The Skreemr is a concept jet that would travel at ten times the speed of sound. (Rendering: Bombardier/Ray Mattison Design Eye-Q)
We live in pretty cool times. We’ve already got wearable technology, video calls, and a host of other gadgets foretold by Back to the Future II. We’ve even got jet packs. But we still have a way to go in the area of supersonic travel. Since the Concorde was retired in 2003, transatlantic flyers have been forced to twiddle their thumbs on airplanes for about seven hours each way.
Happily for restless travelers, that could change soon: Super-supersonic jets are on the way! In the Globe and Mail’s Prototypes column, Canadian engineer and inventor Charles Bombardier recently outlined his vision for an incredibly fast jet that would take passengers from New York to London in about 30 minutes.
The concept plane is called the Skreemr (which, if you ask us, sounds more like a thrill ride at an amusement park than a way to get to a business meeting quickly), and the power behind it is known as “scramjet technology.”
The Skreemr’s speed comes from a combination of four wings, two rockets, and a scramjet engine. (Rendering: Bombardier/Ray Mattison Design Eye-Q)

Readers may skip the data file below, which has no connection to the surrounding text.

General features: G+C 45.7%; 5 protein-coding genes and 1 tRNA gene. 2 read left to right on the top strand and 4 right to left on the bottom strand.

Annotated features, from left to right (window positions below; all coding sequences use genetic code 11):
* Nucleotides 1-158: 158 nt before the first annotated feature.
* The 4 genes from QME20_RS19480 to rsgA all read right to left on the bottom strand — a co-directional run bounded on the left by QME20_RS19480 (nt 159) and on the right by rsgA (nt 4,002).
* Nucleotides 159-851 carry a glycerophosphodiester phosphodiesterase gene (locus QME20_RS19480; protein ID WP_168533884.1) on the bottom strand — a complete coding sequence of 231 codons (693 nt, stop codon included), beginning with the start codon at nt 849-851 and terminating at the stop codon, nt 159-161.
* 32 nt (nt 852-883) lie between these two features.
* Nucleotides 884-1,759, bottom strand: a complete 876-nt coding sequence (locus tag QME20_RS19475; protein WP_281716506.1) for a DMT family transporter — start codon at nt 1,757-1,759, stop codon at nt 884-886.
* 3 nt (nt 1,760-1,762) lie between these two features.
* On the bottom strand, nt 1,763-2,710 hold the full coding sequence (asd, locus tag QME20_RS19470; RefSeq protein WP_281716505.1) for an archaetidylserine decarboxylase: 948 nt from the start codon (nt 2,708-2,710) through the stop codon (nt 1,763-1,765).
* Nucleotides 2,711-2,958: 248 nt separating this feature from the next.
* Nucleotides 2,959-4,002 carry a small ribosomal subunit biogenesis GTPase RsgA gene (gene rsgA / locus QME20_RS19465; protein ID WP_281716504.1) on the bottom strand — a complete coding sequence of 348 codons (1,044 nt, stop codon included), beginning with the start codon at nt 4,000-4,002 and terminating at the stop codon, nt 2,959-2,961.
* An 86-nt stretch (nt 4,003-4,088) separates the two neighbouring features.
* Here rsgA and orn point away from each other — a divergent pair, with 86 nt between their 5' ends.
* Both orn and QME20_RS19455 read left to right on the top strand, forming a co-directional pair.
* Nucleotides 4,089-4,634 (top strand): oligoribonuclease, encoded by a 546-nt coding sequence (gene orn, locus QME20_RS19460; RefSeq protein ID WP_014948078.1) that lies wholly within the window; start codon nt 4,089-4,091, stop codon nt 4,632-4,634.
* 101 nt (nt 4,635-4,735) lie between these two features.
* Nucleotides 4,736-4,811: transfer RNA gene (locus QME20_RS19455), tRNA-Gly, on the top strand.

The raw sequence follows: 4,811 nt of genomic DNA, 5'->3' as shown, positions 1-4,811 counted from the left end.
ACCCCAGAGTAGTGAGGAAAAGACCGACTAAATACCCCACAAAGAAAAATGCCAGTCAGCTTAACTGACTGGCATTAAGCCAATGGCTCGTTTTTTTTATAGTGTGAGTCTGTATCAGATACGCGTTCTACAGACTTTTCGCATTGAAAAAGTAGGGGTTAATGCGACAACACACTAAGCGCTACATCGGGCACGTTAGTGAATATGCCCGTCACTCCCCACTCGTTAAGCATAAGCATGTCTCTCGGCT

Bombardier’s Skreemr would have four wings and two rear rockets, and it would take off by means of either a magnetic-railgun or an electric launching system. Either way, he writes, the launch system “would need to be long enough to achieve supersonic speed without taxing the passengers with too much g-force.” The rockets then kick in to ignite the scramjet engine, speeding the whole thing up to Mach 10, a speed five times faster than that of the Concorde — so fast, in fact, that it knocked the last e right out of the jet’s name.
The concept aircraft would carry 75 brave passengers, if it ever becomes a reality. Right now, scramjet designs are only being tossed around for military drones (developed by the U.S. and China), but Bombardier’s dream is to use these superfast engines to fly people someday. At a speed of Mach 10, or 7,673 mph, your 3,500-mile trip from New York to London would take approximately half an hour. That’s fast enough for even the most impatient traveler … at least until someone figures out teleportation.